Researchers have identified a targetable metabolic pathway important for the growth of prostate cancer. The research may also have identified a potentially useful biomarker that can measure the aggressiveness of primary prostate tumors.
Shahriar Koochekpour, MD, PhD, of the department of cancer genetics at Roswell Park Cancer Institute in Buffalo, and colleagues from the University of Washington School of Medicine and Tulane Cancer Center found that high levels of serum glutamate, a nonessential amino acid that has a role in cancer metabolism, to be associated with aggressive primary and metastatic prostate cancer. The research is published in Clinical Cancer Research.
“This is an interesting study that demonstrates something that we have understood better in recent years—namely that metabolism is important in driving cancer growth,” said William Oh, MD, chief of the division of hematology and medical oncology at the Mount Sinai School of Medicine and associate director for clinical research at the the Tisch Cancer Institute in New York.
A total of 366 men were analyzed for the study—60 healthy adult males, 197 patients with newly diagnosed primary prostate cancer, and 109 patients with metastatic castration-resistant prostate cancer (mCRPC) who had progressed following androgen-deprivation therapy. Those primary prostate cancer patients with a higher Gleason score had statistically significant higher levels of serum glutamate. The Gleason score is the standard rating for prostate cancer aggressiveness and prognosis based on microscopic primary tumor tissue analysis.
Overall, patients with mCRPC had normal serum glutamate levels but those with primary prostate cancer had significantly higher levels compared to healthy controls. However, levels of glutamate among mCRPC patients differed by race—while Caucasians had lower glutamate levels, African Americans with mCRPC tended to have higher glutamate levels. As African Americans tend to have a higher prostate cancer mortality compared to Caucasians, this result warrants further exploration, according to Dr. Oh.
Glutamate Deprivation May Have Potential as Clinical Approach
The researchers demonstrated that glutamate receptor levels, as measured by immunohistochemical staining, were high in primary and metastatic prostate cancer samples but low or undetectable in benign prostate tissue samples. Inhibition of the glutamate pathway with either riluzole or BAY36-7620, a noncompetitive inhibitor of the glutamate receptor, in prostate cancer cell lines resulted in decreased growth and invasiveness, demonstrating a potentially important role of the glutamate pathway in prostate cancer growth. In tissue culture, riluzole induced prostate cancer cell death. These results demonstrate a potential clinical utility of glutamate metabolism inhibition. Riluzole (Rilutek) is an oral, marketed drug currently used to treat amyotrophic lateral sclerosis (ALS) and is being studied as a therapy for mood disorders including bipolar disorder.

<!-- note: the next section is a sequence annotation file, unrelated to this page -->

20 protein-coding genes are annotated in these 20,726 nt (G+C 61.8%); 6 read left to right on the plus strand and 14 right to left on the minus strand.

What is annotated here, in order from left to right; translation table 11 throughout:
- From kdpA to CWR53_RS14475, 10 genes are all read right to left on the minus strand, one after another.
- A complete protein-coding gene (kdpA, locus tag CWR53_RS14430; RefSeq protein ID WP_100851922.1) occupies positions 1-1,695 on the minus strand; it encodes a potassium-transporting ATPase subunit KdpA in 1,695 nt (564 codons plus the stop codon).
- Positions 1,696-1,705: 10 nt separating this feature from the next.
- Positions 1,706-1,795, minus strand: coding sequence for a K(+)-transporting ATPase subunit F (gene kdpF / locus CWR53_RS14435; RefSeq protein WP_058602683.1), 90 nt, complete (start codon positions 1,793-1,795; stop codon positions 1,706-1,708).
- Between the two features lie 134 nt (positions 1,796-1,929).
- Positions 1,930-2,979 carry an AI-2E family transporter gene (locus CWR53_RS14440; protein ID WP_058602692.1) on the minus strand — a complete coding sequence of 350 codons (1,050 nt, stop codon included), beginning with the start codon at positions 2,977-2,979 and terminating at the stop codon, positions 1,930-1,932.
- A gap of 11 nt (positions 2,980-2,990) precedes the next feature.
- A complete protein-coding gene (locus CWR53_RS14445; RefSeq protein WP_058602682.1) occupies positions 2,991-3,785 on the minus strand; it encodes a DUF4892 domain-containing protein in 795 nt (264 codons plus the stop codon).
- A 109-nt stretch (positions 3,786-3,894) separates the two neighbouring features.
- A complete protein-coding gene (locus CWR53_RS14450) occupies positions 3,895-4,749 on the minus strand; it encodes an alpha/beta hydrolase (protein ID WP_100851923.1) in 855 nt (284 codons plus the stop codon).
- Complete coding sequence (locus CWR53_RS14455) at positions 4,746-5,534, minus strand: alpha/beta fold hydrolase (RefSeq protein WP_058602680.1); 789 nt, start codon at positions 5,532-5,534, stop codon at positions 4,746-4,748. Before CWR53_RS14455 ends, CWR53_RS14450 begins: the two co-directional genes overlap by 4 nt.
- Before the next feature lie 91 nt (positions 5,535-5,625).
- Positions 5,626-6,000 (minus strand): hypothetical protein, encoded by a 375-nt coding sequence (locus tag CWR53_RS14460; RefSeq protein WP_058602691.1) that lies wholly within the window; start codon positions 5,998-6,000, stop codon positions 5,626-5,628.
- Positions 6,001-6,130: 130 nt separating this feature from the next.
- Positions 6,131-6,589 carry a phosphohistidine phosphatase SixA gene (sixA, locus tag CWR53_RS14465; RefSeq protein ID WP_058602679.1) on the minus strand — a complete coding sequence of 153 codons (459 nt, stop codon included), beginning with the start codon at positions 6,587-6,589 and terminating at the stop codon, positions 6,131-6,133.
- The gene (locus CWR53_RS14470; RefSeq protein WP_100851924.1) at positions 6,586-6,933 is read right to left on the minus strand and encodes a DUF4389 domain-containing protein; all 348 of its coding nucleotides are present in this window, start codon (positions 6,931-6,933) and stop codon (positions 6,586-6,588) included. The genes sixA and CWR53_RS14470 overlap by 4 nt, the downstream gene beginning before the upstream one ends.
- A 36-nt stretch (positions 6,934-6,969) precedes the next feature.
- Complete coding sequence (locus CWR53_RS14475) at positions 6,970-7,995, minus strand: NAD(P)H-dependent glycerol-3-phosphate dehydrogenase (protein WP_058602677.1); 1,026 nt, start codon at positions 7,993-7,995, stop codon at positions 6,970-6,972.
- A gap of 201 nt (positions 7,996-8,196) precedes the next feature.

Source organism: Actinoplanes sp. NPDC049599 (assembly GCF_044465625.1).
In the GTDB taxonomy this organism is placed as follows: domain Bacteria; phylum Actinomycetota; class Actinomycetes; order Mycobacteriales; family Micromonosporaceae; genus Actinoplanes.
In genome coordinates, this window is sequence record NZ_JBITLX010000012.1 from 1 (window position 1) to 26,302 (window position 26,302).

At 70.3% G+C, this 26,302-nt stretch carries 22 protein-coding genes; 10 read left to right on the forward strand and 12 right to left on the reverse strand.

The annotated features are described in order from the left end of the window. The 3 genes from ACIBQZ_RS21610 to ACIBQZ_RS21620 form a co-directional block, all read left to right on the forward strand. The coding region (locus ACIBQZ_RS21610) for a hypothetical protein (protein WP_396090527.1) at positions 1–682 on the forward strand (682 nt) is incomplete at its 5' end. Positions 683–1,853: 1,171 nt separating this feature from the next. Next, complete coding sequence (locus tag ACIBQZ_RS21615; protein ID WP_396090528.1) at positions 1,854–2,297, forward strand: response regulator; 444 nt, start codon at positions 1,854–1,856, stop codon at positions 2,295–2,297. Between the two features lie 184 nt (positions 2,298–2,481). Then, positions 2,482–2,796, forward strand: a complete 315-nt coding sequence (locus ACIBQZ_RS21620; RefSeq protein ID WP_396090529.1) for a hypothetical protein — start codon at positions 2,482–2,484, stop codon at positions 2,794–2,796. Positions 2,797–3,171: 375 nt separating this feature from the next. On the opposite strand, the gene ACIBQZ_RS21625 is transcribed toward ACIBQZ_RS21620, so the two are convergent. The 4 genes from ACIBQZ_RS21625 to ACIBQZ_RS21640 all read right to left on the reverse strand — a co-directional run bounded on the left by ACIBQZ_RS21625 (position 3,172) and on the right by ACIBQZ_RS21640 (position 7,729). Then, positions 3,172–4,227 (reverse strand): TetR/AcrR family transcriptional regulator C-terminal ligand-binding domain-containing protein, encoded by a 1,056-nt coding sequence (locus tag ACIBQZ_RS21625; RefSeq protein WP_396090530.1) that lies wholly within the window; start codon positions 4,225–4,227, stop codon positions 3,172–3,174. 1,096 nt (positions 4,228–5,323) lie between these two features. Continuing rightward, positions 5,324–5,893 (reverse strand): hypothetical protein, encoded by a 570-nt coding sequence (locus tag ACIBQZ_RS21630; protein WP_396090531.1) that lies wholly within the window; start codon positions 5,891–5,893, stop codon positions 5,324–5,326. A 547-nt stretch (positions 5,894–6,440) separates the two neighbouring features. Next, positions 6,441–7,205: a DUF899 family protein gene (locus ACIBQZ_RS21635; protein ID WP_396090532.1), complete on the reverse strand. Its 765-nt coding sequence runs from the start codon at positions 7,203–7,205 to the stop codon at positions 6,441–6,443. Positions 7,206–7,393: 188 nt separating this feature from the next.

A New Biomarker?
Biomarkers to predict the aggressiveness of prostate cancer are needed as serum prostate-specific antigen (PSA) levels, while helpful, do not always provide reliable prognosis information. Because rapidly growing and dividing cancer cells requires increased metabolism and nutrient turnover, glutamate may be a good marker for this activity. Besides being a precursor to other amino acids and nucleotides, glutamate is involved in a variety of different receptor and transporter systems that activate proliferative signaling pathways that significantly favor malignant cells, said Dr. Koochekpour.
Dr. Koochekpour and colleagues are currently undertaking preclinical studies to better understand the link between glutamate serum levels and levels of glutamate receptor in prostate cancer cells, both primary and metastatic. Because the current study showed that depriving cells of extracellular glutamate can cause cell death, dietary restrictions may potentially have a therapeutic effect, said Dr. Koochekpour. Many foods contain or can be enriched with glutamate, including monosodium glutamate (MSG). Research is needed to understand the effect of food on prostate cancer, Dr. Koochekpour emphasized.
“If blocking glutamate or its receptor could slow prostate cancer growth, then that suggests that medications or even dietary changes could influence the progression of prostate cancer, or eventually even its development,” said Dr. Oh.
While an easy blood test—just a drop or two of blood can assess serum glutamate levels—would be very easy to screen for prostate cancer aggressiveness, “at this stage I believe it is premature to go for that kind of set-up or diagnostic plan,” said Dr. Koochekpour. “I am hoping many investigators in different disciplines and with different expertise will dissect further the biology of [this single] amino acid, glutamate, in different types of cancers,” said Dr. Koochekpour.
“As a biomarker, [glutamate] could be looked at more extensively to see if it could predict changes in Gleason score in patients who opt for active surveillance, to see if a blood test could predict a change in Gleason score without the ultimate need for a prostate biopsy to do so,” said Dr. Oh.
The importance of the study, according to Dr. Oh, is the insights it provides on the biology of the cancer. “It is more than just a blood test—we hope we are learning about prostate cancer's Achilles' heel.”